Good news for all the pale-skinned redheads that burst into flames the second they step onto the beach – you might be able to have a tan after all.
Scientists have developed a drug that tricks the pigmentation in our skin into tanning, without the sun’s UV rays. The discovery that is sure to change spring break forever comes from a team at Massachusetts General Hospital, who discovered the process of producing the brown form of the pigment melanin through testing on skin samples from mice.
Before you get angry that scientists are devoting their time to helping people get Baywatch-worthy tans instead of focusing on cancer, there is a noble cause behind the scientific breakthrough. The scientists hope the discovery will eventually help them save lives, by preventing skin cancer. When your skin darkens through chemical reactions caused by the sun that leads to dark melanin, it’s your body’s way of protecting itself. Some people don’t produce this melanin at all though and simply burn, which can lead to melanoma skin cancer.
In the United States alone, one person dies from melanoma every hour and 86% of cases can be attributed to the sun’s harmful UV rays. It’s expected that one in five people in the U.S. will develop skin cancer at some point, and more cases of melanoma are diagnosed each year than breast, colon, prostate and lung cancers combined.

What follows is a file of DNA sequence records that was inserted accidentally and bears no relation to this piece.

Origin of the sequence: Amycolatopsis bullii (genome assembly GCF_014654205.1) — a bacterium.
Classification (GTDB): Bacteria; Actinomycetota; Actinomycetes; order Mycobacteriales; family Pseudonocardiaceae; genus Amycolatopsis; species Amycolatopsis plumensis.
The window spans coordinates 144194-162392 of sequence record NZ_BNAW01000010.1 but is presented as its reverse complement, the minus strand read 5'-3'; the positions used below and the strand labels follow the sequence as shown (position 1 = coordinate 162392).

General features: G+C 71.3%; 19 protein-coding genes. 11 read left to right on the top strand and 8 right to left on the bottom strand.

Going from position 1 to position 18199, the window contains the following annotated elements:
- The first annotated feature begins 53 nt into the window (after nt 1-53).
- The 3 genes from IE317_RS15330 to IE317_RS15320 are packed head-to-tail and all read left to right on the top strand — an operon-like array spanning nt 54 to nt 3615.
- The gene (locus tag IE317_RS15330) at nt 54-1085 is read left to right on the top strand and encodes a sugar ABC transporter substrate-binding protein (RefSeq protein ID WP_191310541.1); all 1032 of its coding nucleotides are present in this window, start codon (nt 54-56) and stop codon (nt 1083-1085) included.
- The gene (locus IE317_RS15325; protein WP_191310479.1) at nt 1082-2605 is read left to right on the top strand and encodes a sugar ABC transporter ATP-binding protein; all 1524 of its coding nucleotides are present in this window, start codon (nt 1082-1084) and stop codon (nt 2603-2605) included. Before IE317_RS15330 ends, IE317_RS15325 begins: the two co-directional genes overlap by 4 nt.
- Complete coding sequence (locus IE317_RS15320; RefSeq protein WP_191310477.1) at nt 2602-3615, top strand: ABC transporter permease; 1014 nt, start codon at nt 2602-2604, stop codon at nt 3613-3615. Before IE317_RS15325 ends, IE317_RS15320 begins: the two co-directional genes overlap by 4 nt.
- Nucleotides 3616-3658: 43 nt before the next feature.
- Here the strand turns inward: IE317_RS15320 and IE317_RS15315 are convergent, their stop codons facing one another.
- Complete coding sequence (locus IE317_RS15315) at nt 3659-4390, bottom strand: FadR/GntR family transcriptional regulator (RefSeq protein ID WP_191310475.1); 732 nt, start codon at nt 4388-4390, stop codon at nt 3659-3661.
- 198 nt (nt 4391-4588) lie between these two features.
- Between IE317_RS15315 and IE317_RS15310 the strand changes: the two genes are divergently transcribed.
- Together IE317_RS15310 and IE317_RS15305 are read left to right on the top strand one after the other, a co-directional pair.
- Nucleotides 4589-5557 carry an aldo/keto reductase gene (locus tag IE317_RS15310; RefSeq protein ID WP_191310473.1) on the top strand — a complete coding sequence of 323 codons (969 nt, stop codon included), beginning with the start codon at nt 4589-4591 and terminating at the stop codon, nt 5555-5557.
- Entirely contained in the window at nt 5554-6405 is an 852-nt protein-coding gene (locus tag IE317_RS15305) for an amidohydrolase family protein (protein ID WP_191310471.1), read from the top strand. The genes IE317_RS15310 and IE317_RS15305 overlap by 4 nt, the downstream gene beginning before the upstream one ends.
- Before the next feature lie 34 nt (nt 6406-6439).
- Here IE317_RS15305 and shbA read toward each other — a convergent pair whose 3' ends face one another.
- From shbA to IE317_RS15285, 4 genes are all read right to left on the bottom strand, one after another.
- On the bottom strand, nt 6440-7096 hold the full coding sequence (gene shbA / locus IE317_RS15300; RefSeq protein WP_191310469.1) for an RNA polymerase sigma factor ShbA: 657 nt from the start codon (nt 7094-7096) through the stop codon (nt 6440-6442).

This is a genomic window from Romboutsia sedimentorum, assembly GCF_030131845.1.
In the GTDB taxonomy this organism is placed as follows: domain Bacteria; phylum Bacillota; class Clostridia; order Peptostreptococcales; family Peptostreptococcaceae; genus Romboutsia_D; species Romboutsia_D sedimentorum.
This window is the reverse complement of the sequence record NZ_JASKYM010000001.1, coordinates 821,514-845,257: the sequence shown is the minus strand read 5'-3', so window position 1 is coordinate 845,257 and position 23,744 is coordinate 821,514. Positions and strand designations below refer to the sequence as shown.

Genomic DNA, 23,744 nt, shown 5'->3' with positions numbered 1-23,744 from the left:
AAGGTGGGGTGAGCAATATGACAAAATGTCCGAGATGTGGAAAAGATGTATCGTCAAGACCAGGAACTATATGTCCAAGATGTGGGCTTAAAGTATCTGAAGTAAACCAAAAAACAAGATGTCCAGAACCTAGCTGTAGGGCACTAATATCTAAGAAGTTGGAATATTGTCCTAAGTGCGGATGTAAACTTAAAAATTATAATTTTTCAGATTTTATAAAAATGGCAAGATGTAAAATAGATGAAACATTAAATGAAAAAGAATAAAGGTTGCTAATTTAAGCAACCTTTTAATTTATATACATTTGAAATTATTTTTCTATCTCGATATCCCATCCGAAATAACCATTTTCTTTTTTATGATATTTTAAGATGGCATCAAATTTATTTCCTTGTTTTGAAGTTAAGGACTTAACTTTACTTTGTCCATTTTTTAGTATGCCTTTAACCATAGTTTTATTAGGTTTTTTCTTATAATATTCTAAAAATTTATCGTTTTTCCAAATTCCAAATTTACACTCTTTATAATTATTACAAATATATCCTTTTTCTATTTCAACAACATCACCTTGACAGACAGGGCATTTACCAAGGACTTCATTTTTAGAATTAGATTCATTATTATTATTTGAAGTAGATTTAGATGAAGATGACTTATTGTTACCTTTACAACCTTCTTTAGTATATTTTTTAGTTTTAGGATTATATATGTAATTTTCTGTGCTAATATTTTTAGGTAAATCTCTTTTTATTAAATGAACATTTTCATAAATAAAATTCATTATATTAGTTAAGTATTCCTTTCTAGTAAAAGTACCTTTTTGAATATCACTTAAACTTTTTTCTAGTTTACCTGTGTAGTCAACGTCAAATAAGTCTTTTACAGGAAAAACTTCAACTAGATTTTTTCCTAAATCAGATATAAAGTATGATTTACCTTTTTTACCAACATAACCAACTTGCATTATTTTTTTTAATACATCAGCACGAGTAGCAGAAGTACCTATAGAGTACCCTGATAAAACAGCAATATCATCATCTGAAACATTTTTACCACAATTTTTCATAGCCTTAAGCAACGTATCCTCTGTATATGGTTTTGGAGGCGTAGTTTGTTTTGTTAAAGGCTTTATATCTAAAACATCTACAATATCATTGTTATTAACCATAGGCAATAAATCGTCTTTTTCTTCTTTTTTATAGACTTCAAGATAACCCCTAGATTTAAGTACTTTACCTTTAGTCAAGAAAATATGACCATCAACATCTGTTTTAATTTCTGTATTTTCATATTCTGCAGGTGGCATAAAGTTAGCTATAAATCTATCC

Dr. David Fisher, one of the researchers, told BBC: “Our real goal is a novel strategy for protecting skin from UV radiation and cancer. Dark pigment is associated with a lower risk of all forms of skin cancer – so that would be really huge.”
Unlike spray tans which offer zero protection from the sun, the study reveals that the melanin produced by the drug did successfully act against UV rays. “The activation of the tanning/pigmentation pathway by this new class of small molecules is physiologically identical to UV-induced pigmentation without the DNA-damaging effects of UV,” Fisher said.
Fisher and his team have been working on the process since 2006 and used a topical compound called forskolin to induce tanning in a strain of red-haired mice. Typically, when our skin is exposed to the sun’s UV rays, it fires up a chemical reaction in our body that produces melanin (the pigment that gives hair, skin, and eyes a dark coloring). This is why people in sunnier climates tend to have darker skin, hair and eyes, while people who live in places like Scotland, are much more fair-skinned.
The skin treated with the new drug (on the right) is significantly darker than with other treatments.
Redheads have a much more difficult time producing the protective dark melanin pigment, though Fisher and his team are confident the drug would work for them as well. So far it’s only been tested on mice and small skin samples, but the researchers are hopeful that the drug, which is rubbed into the skin to start the process, could be produced in the form of a sunblock.
Matthew Gass, of the British Association of Dermatologists, said the approach to preventing skin cancer was certainly interesting and added that “more research has to be done before we see this sort of technology being used on humans.”
While it won’t be available for this summer’s beach season, the fact that even the palest among us will one day be able to safely have the tan of a Hawaiian Tropic bikini model is surely promising.